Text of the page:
The scraps of paper snatched from Wanda’s deserted apartment seem to be some sort of rebus puzzle: there is the drawing of an eye on one, keys on another, a star, the number 2, a movie camera. Arranged and rearranged, there are infinite interpretations, none of them especially communicative. What’s depressing is that David is able to verify the meaning of these ciphers through another of Wanda’s ex-lovers. This was a game that they played, explaining that that car + keys, for example, signified “Karkes,” the surname of this competing suitor. Though David does not dwell, how crushing that feeling is: identifying coded messages which, hope against hope, were intended for someone else entirely. Which is to say, not you.
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David is more focused, however, on less accidental material – a one-off comic called “The Yellow Streak” that was penned by his late father. Absent from his life and rarely spoken of by his mother, David combs the panels for clues and absorbs what he can from the well-worn relic, as there are no photographs in frames to trace his fingers through ancestral dust, no old jacket in the closet from which he can inhale his scent. Individual frames of “The Yellow Streak,” colorful, pulpy and Ben-Day dotted, interrupt Clowes’ unforgiving black and white execution of depressive realism. They are flashing in David’s mind as his own story progresses; it’s up to us to draw the association. We see them as he does, in fragments, disordered, impulsively. The tail of a speech bubble but not the speech, the ripped corner from when his mother tore up the book. It’s a self-acknowledging regress as we are creating our own meanings through reading a comic about creating our own meanings through reading a comic.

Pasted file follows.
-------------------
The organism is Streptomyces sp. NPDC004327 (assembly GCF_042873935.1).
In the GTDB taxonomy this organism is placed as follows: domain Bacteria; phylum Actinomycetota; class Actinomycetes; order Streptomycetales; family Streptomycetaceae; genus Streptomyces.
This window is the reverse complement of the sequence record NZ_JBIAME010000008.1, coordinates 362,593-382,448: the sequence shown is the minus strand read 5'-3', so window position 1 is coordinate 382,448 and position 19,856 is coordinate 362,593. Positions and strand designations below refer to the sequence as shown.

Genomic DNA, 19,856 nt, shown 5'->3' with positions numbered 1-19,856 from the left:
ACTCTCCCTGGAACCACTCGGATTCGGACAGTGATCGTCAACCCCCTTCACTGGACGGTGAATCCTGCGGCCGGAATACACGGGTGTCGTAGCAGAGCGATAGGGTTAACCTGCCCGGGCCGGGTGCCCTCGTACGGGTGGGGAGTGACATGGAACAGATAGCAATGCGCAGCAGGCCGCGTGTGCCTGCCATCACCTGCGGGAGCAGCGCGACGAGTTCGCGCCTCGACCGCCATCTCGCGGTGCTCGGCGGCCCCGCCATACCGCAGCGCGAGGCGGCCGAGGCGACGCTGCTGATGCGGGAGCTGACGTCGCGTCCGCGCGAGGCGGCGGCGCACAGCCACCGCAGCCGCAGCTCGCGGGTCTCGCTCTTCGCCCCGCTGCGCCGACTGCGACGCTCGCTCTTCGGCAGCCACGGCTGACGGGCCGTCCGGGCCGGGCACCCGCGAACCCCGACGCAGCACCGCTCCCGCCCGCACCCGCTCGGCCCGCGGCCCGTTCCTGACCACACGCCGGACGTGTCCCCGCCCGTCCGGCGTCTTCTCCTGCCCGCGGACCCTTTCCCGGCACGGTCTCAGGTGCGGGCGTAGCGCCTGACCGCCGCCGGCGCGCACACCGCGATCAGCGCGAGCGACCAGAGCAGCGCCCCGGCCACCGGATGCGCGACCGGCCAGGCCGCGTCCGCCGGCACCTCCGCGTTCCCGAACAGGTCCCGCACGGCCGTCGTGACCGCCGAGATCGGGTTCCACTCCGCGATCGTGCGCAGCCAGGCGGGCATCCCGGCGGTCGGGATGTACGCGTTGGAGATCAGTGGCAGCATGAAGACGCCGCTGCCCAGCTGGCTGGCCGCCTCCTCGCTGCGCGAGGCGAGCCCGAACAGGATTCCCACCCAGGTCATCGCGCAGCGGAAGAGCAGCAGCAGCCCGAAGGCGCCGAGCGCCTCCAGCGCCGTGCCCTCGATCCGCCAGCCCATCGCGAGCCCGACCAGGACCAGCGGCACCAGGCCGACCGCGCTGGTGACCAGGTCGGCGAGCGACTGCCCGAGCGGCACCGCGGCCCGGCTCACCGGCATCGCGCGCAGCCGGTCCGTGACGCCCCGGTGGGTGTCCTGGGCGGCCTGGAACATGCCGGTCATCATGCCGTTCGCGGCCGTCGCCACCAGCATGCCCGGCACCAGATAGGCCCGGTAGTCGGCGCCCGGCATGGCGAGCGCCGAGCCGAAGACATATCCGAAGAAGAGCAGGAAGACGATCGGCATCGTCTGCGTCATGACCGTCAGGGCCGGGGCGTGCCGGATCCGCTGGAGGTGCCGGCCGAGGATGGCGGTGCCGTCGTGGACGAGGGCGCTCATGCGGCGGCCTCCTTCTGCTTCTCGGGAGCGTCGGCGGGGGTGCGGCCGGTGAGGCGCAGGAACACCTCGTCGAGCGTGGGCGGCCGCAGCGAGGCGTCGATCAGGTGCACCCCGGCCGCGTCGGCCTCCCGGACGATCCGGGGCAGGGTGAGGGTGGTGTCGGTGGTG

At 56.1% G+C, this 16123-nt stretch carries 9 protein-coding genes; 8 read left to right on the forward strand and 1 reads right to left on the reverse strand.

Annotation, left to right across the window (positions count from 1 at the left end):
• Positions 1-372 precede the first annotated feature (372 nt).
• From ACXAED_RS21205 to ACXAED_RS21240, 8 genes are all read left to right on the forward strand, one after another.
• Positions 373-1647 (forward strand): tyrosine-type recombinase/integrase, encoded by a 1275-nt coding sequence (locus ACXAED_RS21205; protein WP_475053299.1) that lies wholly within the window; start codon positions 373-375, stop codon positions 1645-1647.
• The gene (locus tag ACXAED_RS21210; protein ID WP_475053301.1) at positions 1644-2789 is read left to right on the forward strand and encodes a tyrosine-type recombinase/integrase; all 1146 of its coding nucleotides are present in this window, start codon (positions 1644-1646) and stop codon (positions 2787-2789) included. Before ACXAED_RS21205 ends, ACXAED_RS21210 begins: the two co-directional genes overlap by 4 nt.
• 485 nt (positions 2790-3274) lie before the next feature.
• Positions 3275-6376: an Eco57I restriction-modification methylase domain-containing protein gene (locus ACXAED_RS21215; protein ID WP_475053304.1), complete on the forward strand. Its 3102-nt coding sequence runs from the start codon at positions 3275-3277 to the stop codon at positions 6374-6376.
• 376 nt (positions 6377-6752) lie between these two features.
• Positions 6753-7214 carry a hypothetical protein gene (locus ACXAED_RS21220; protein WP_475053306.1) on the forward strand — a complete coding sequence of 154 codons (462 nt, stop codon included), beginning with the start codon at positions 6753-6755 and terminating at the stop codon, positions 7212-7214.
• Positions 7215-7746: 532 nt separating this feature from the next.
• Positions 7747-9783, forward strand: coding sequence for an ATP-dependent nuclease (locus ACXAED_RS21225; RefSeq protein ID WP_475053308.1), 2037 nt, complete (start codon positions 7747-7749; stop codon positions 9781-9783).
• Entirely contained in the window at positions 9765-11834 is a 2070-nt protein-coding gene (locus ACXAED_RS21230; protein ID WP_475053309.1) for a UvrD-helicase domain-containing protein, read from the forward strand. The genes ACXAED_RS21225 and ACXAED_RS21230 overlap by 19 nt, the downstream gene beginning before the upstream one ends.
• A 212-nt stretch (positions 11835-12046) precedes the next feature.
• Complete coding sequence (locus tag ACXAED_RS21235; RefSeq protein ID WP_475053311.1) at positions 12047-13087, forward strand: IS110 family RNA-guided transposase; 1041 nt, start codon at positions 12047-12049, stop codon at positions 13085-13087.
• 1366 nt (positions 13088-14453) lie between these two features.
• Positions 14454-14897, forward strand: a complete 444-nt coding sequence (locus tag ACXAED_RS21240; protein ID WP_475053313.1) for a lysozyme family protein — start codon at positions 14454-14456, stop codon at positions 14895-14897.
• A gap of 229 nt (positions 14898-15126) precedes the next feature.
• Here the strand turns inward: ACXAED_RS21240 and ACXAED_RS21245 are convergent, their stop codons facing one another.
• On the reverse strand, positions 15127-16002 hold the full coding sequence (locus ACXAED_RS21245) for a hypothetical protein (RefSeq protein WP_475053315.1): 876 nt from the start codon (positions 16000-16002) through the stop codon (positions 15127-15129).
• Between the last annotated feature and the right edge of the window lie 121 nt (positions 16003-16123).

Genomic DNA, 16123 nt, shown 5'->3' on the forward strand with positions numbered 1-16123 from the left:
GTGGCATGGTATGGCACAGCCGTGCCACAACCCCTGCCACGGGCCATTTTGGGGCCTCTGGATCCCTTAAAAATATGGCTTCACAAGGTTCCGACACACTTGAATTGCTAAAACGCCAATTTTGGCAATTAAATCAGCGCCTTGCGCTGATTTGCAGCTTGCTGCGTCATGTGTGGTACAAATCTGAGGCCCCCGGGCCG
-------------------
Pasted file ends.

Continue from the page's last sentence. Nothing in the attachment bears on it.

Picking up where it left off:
And finally: that ass. Perhaps the most damning rune of all. But as for symbols that determine autobiographies, in David Boring it’s the motif at the bottom (ha) of it all. Fetishistic, sexualized, objectified: yes, yes, yes. This is the opportunity for elementary feminist criticism – which I do believe is worth mentioning – the fact that this storyline illustrates a reductive way of relating to – or, more, literally, “seeing” – women. Dot points out that he is behaving as a stalker would in his early reconnaissance of Wanda, and David reluctantly acquiesces to her assessment. This delta of fetish-obsession-stalking is not so much the surprise as is his resignation to it with a mumble and a shrug. That he succeeds in winning the object’s affection (time and again) is also problematic in terms of confusing romantic persistence with hard-wired dysfunction. Still, Clowes is acknowledging that not all obsessive behavior presents in wild-eyed, sweaty acts of desperation; David’s fever is low grade and long lasting. Its debilitating effects are nevertheless potent and probably more common than we like to think, rendering David, at the end of the day, at least a little bit sick.